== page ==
(a, b) Generalised maxillary spacing and increased overjet. (c) Lower lip sucking exerting abnormal and unopposed force causing flaring of the upper teeth. (d) Use of lip bumper appliance to break the sucking habit. (e, f) Spontaneous reduction of maxillary spacing due to normalised muscle forces shows retroclination of the maxillary incisors after 3 months of lip bumper therapy. (g) Fixed orthodontic therapy phase. (h) Correction of the malocclusion at the end of orthodontic treatment (From Germeç and Taner [8]. Reprinted with permission from Angle Orthodontist)

11.3.2 Case 4: Finger Sucking and Maxillary Spacing

A female patient in early transitional dentition having a finger sucking habit showed increased overjet, labial inclination of the incisors and maxillary spacing (beyond physiologic diastema of mixed dentition) particularly on the right side where she inserted her right finger to suck (Fig. 11.10a–d). A myofunctional appliance was used for 3 months (only at night) to stop finger sucking habit (Fig. 11.10e). This soft appliance with vestibular screens broke the finger sucking habit and thus eliminated the abnormal pressure caused by the finger sucking and established a balance between intraoral and extraoral muscles. In addition, it generated palatally directed forces to the overproclined right maxillary incisors. The final result was decreased maxillary spacing. At the end of myofunctional therapy, the maxillary spacing was reduced but not totally eliminated (ideal for a transitional period, see Chap. 2), and the overproclined incisors and the increased overjet were corrected (Fig. 11.10f–h).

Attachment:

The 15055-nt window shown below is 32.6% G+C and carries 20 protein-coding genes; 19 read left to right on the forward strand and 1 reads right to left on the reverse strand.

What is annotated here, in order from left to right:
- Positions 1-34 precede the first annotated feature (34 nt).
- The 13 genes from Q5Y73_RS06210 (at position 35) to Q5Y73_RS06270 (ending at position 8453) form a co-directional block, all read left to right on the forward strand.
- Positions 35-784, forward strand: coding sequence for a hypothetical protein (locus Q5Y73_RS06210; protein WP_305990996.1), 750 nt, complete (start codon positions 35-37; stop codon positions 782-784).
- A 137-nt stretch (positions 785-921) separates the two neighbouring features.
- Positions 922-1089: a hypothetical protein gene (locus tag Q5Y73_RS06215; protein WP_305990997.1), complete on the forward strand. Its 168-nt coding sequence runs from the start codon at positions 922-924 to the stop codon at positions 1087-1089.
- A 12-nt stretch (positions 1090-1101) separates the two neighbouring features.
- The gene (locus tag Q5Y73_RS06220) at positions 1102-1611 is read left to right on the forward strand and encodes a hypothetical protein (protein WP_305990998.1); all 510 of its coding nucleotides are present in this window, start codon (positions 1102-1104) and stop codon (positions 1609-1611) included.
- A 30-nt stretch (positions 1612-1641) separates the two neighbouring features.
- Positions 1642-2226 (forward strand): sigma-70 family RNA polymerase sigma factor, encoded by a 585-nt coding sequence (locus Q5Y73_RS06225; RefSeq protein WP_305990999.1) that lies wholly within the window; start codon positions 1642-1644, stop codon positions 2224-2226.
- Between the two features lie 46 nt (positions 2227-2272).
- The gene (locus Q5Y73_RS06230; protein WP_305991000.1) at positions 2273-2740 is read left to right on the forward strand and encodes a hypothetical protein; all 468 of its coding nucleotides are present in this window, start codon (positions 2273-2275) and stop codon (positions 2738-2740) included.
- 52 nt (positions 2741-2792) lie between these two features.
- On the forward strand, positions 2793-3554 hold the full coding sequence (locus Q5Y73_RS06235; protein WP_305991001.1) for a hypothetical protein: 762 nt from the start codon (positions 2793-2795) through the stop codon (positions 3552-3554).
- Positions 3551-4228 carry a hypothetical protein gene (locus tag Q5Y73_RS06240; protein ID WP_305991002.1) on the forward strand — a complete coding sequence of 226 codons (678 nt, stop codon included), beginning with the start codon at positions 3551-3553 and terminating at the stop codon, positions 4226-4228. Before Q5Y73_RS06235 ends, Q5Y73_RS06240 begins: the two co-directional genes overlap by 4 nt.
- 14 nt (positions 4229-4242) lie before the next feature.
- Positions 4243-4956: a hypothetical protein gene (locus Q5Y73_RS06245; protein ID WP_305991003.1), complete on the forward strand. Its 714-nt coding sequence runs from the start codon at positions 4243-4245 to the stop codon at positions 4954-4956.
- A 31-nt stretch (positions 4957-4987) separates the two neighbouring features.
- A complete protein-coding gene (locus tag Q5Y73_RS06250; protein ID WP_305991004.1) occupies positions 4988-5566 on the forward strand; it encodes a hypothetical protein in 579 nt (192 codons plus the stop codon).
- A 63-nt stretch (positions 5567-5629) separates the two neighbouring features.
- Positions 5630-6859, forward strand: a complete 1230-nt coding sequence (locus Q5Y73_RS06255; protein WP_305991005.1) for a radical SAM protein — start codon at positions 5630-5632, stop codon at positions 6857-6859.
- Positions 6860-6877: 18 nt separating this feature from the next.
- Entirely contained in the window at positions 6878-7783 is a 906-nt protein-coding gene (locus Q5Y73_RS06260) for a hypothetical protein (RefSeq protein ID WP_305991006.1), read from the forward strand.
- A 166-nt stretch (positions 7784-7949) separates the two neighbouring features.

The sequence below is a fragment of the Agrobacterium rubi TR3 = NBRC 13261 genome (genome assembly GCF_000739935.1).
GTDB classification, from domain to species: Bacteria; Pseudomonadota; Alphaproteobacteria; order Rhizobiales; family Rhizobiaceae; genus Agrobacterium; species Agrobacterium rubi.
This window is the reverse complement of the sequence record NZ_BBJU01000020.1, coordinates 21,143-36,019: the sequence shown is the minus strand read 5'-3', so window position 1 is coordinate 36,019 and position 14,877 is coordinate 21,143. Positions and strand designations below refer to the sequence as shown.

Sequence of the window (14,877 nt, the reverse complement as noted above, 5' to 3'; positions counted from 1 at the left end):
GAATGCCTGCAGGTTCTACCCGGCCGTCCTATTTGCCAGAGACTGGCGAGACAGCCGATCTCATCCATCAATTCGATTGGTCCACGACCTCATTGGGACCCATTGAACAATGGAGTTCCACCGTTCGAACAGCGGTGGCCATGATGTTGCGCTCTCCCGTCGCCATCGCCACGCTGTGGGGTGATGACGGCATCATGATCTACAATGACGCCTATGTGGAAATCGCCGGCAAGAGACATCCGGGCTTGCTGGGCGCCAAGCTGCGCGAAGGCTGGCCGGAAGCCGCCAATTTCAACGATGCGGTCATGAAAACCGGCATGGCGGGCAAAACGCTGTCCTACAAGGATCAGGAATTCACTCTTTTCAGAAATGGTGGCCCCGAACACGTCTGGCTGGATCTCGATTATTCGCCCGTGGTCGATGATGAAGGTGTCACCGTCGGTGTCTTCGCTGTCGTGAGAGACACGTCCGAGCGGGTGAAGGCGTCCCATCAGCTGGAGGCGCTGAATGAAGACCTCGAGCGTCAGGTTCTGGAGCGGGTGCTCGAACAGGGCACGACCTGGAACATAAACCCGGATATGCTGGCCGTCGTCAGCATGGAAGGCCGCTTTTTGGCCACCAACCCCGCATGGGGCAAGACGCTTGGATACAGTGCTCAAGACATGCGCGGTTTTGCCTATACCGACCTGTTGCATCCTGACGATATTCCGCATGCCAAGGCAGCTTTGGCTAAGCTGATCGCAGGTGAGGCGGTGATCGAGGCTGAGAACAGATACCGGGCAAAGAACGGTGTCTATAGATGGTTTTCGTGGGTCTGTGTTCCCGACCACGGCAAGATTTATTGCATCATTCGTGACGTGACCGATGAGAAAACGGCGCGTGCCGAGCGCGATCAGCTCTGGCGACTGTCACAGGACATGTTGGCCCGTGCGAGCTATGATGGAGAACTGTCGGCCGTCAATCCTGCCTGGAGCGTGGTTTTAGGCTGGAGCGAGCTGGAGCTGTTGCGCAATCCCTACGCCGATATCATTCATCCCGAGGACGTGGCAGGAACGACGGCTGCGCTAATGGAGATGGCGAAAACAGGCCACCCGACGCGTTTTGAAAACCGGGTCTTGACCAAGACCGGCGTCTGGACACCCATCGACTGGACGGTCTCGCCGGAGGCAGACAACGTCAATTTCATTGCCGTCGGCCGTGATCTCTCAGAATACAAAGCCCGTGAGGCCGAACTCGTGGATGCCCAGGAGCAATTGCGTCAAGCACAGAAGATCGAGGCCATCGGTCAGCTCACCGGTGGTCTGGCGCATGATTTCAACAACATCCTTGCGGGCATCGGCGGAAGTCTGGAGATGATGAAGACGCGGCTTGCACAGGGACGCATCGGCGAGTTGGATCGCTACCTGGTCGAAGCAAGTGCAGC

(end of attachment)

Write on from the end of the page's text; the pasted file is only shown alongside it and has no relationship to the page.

A324961_1_En_11_Fig10_HTML.gif
Fig. 11.10

(ad) A 7.5-year-old patient with finger sucking habit, placing her finger on the right side of the dentition, leading to proclination of the incisor, increased diastema and overjet. (e) Soft myofunctional appliance was used to stop the habit and worn during sleep (when she used to suck her finger). (fh) Intraoral photographs showing decrease in spacing, correction of overjet and retroclination of the incisors after 3 months of myofunctional therapy (From Tozlu and Germeç [9]. Reprint permission from 7 Tepe Klinik)

11.4 The Role of Orthodontics in the Interdisciplinary Management of Diastema Due to Tooth Size Discrepancies and Missing Teeth